Guardian Angel leader admits faking exploits

November 25, 1992|By New York Times News Service

NEW YORK -- Curtis Sliwa, the Guardian Angels' founder and leader, has admitted that six of his group's early crime-fighting exploits were actually faked, and former and present associates contend that even more of the group's activities were publicity stunts.

Rather than riding the subways to protect the public, the associates said, Mr. Sliwa and his wife, Lisa, run a group that has become little more than a security force for a block of midtown restaurants, its membership and activities greatly exaggerated, its patrols -- in their trademark red berets and T-shirts -- converging only on highly publicized situations.

Mr. Sliwa said in an article in The New York Post yesterday that he manufactured six stunts in the late 1970s, including a report of the rescue of a mugging victim substantiated by a group member displaying bruises he had actually sustained falling down on the subway after dropping off his girlfriend.

In another, a group member picked off a scab so it looked like he had been injured in a fight.

Mr. Sliwa said he was coming forward because he felt "unworthy" of the outpouring of support after he was shot in an as-yet-unsolved attack earlier this year. He maintained that the attack was genuine.

Mr. Sliwa says the hoaxes ended in 1980. But a number of former and current members of the patrol group, said Mr. Sliwa had yet to admit all.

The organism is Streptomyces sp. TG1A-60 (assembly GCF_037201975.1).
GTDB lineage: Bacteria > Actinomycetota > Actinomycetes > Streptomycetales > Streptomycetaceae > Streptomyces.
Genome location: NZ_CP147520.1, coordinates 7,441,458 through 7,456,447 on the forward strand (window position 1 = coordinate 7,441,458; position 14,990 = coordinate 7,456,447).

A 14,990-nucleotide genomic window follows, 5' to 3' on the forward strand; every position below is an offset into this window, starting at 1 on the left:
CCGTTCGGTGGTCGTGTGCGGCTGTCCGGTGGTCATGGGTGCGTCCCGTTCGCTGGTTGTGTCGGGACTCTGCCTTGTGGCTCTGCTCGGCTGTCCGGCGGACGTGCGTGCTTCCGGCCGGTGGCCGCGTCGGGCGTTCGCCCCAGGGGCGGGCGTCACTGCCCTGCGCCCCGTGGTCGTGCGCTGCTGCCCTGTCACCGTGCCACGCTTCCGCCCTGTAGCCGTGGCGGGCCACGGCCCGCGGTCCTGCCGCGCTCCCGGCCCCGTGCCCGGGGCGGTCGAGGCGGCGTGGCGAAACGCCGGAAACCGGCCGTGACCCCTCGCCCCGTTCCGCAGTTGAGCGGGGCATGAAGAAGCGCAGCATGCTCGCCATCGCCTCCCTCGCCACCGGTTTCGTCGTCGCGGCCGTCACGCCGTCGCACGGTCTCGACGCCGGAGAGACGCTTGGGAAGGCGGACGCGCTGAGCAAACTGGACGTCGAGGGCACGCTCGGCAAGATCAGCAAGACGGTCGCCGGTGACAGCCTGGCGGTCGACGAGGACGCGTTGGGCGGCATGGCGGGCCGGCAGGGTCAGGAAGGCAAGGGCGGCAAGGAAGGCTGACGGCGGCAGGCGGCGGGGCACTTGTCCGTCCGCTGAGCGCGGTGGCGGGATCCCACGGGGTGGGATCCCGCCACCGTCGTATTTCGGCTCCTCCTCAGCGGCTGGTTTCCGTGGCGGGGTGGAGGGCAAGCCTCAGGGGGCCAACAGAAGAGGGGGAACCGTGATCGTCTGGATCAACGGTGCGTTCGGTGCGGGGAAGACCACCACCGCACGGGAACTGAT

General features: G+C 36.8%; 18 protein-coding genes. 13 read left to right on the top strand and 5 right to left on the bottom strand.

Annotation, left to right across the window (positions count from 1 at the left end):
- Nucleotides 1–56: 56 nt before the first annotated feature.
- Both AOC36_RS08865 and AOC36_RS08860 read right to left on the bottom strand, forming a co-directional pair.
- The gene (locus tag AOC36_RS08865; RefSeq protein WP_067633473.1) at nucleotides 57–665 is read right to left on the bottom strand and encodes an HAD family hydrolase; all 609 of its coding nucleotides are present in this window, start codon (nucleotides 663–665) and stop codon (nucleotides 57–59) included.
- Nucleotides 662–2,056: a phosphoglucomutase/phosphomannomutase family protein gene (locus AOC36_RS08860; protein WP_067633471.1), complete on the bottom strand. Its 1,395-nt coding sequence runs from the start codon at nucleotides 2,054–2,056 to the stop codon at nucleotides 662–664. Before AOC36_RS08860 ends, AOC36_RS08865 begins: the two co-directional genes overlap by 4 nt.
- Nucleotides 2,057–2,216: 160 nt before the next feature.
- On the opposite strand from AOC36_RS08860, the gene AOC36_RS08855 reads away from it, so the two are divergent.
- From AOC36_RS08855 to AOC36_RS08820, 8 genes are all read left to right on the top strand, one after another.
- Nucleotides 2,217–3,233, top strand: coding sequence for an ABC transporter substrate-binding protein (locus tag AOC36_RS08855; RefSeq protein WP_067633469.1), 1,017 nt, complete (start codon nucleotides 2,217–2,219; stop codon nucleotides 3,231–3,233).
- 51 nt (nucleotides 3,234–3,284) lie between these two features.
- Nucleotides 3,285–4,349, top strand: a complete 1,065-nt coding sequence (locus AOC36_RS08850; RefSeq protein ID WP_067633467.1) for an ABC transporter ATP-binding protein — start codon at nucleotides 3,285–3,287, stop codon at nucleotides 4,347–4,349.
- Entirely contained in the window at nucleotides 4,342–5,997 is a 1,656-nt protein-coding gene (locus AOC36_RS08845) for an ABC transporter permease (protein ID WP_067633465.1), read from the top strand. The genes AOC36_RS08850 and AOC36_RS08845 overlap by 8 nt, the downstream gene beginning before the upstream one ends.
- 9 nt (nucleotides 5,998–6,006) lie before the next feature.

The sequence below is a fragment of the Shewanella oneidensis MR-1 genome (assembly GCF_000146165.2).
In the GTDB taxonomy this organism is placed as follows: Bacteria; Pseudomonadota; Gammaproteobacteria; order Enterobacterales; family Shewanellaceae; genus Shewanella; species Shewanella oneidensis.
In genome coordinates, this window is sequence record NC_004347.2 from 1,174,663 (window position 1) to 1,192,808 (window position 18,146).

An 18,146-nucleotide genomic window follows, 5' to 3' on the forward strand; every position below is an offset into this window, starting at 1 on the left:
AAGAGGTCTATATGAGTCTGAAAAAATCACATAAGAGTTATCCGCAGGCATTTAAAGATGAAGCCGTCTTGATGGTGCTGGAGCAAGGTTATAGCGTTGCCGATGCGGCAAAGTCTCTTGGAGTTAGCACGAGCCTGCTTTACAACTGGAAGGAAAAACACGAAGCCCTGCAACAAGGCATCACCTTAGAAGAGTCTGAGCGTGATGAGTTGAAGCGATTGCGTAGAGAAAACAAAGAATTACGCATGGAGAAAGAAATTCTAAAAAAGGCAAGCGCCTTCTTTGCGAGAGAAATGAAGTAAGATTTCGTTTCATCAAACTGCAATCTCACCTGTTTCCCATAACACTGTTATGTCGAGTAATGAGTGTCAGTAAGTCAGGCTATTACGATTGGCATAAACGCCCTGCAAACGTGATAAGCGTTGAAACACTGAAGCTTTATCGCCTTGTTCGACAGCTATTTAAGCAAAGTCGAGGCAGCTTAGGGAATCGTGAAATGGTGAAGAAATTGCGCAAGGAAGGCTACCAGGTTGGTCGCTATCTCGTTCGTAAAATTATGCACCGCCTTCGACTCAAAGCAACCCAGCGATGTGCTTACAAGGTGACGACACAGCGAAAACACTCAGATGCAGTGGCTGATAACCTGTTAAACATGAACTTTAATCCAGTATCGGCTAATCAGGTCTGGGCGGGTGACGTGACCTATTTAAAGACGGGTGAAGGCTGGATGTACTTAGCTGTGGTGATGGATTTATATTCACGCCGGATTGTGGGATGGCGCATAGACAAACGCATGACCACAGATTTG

Tony Mao, a co-founder of the group, said he drenched himself in gasoline some dozen years ago and claimed it had happened when he pounced on two men who were planning to attack a token-booth clerk. The incident, he said, was planned by Mr. Sliwa, who enlisted two other Angels to pose as the bad guys.

William Diaz, another former close associate of Mr. Sliwa's, said he was told to delay handing over a member wanted for questioning in the sexual assault of a child earlier this year. He said that Mr. Sliwa wanted time to find a replacement for the wanted member.

Ultimately, Mr. Diaz said that outrage led him to bring the suspect to the police and that the suspect pleaded guilty.

Mr. Sliwa disputed aspects of his associates' accounts, saying they were disgruntled former members.

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